The legacy of a legendary dealer that put Porsche on the map

It’s a name you may not immediately recognize unless you’re a a serious enthusiast about Porsche’s history in North America. If you are, you already understand that Vasek Polak, a Czech immigrant who came to the United States to seek his fortune, is today a fabled figure in the Stuttgart firmament. Starting out with a repair shop, Polak opened a dealership in 1959 in Manhattan Beach, California, that was the first free-standing, Porsche-only retailer in the United States. Before shifting his operations to Portland, Oregon, Polak became one of the great privateer entrants in Porsche motorsport, fielding cars for marque legends ranging from Jack McAfee and Milt Minter to George Follmer and Hurley Haywood. The Polak Porsche footprint is vast, and the founder’s descendants are taking some meaningful steps to keep its heritage alive.

Vasek Polak’s granddaughter, Maurie, is making certain that the Polak Porsche heritage remains vibrant by launching the Vasek Polak Collection, the first step in a process by which the family name will receive the same level of recognition in the broader automotive world that’s it’s long enjoyed in the Porsche community. Part of that effort is the planned publication of a major historic book on Polak, the elder, and his alliance with the Porsche family. The site will shortly expand to include an online store and opportunities to acquire memorabilia, including the forthcoming book. Some of the material will be on display at the 2022 Porsche and Vintage Volkswagen Literature, Toy, Model, and Memorabilia Swap Meet set February 26th at the Hilton outside Los Angeles International Airport. Visit the website, as above, and you can sign up for email alerts on All Things Polak.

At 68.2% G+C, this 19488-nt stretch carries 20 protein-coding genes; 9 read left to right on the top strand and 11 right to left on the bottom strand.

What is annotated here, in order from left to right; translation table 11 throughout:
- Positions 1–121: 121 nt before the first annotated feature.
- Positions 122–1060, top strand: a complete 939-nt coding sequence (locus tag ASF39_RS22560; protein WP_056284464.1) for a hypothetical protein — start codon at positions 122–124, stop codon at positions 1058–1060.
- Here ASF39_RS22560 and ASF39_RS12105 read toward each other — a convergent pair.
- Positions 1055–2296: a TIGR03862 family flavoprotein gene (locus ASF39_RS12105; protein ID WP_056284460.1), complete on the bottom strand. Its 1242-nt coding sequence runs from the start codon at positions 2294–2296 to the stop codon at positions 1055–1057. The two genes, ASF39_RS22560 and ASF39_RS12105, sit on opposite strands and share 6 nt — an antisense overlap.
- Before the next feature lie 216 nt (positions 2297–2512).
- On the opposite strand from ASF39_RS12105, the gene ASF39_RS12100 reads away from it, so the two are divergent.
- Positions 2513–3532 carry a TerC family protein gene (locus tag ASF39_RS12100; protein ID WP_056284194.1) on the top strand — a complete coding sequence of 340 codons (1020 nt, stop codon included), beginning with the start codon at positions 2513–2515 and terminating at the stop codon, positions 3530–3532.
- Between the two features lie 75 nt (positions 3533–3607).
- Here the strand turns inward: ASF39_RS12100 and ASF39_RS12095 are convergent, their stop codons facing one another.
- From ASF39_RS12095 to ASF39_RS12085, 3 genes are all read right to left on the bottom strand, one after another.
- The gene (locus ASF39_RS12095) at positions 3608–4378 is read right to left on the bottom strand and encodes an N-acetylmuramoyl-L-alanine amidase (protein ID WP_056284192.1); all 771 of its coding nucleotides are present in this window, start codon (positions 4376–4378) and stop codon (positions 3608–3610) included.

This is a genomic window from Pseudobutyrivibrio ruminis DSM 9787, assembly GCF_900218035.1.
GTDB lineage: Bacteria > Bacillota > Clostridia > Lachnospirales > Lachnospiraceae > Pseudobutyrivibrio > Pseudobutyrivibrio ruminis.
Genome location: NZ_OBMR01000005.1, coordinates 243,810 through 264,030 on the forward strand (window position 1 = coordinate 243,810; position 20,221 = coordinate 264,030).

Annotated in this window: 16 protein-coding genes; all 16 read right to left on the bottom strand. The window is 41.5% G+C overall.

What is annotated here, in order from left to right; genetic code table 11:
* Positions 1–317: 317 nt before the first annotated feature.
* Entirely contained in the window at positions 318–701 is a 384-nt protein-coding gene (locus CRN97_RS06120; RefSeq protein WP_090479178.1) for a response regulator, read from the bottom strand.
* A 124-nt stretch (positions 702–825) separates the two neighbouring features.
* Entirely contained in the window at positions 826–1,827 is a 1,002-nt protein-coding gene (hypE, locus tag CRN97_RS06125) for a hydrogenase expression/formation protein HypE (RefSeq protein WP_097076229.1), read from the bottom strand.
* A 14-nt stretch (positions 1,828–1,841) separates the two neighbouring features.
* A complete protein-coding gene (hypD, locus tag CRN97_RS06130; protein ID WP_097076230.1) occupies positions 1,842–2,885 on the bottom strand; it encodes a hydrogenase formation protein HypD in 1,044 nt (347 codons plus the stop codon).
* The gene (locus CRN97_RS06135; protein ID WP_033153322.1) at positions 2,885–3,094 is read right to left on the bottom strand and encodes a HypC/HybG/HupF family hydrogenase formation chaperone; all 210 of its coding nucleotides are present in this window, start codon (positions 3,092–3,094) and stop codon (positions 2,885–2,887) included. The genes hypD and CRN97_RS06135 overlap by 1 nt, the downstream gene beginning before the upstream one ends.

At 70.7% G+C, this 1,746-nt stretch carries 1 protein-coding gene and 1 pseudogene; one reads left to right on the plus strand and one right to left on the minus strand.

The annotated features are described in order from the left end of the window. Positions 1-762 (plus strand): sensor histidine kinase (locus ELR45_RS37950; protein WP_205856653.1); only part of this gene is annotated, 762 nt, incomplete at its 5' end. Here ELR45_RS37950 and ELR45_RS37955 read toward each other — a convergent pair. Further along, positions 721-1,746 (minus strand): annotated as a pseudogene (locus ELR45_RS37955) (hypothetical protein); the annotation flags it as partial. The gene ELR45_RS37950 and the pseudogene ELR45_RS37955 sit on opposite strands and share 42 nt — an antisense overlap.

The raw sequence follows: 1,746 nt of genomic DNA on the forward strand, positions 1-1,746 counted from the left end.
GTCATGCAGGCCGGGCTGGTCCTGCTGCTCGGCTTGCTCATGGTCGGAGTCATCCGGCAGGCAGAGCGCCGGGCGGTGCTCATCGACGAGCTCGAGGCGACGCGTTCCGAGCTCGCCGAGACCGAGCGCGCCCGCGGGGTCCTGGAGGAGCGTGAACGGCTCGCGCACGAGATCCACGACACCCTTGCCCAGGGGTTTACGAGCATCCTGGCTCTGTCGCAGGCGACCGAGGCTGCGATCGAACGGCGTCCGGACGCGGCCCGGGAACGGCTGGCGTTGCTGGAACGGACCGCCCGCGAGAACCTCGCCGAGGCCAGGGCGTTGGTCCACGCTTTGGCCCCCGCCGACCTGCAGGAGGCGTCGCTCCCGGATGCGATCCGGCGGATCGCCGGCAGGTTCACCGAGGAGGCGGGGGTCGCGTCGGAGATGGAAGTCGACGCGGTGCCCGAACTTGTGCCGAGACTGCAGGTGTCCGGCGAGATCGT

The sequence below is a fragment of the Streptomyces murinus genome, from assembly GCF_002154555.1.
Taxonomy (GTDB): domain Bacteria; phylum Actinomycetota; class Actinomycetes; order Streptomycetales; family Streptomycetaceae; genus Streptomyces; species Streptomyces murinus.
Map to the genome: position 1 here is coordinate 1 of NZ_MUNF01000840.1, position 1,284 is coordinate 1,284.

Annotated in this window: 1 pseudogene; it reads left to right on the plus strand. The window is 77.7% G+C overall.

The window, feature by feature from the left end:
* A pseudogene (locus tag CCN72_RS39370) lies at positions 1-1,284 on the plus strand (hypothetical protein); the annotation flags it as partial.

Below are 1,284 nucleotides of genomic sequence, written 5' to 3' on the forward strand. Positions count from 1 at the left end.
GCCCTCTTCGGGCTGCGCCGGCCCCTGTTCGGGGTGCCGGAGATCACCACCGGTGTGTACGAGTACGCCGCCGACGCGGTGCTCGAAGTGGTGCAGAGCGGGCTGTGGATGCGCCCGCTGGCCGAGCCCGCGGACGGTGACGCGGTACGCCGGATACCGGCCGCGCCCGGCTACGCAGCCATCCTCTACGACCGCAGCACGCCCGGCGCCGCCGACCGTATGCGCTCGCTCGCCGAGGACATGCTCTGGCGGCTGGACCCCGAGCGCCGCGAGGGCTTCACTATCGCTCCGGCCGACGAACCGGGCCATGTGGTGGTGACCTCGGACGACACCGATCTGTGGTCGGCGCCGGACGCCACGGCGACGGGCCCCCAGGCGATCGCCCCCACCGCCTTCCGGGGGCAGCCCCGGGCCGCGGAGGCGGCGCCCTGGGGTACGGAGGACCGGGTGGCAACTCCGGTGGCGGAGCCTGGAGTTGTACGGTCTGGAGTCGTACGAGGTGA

One thought on “The legacy of a legendary dealer that put Porsche on the map

  1. I was wondering if you would mention Globe Imports in Montgomery, NY. That was the first place that I saw a Porsche. (I was about seven). My dad bought a VW there for my mom. I believe it was a 1956 model.


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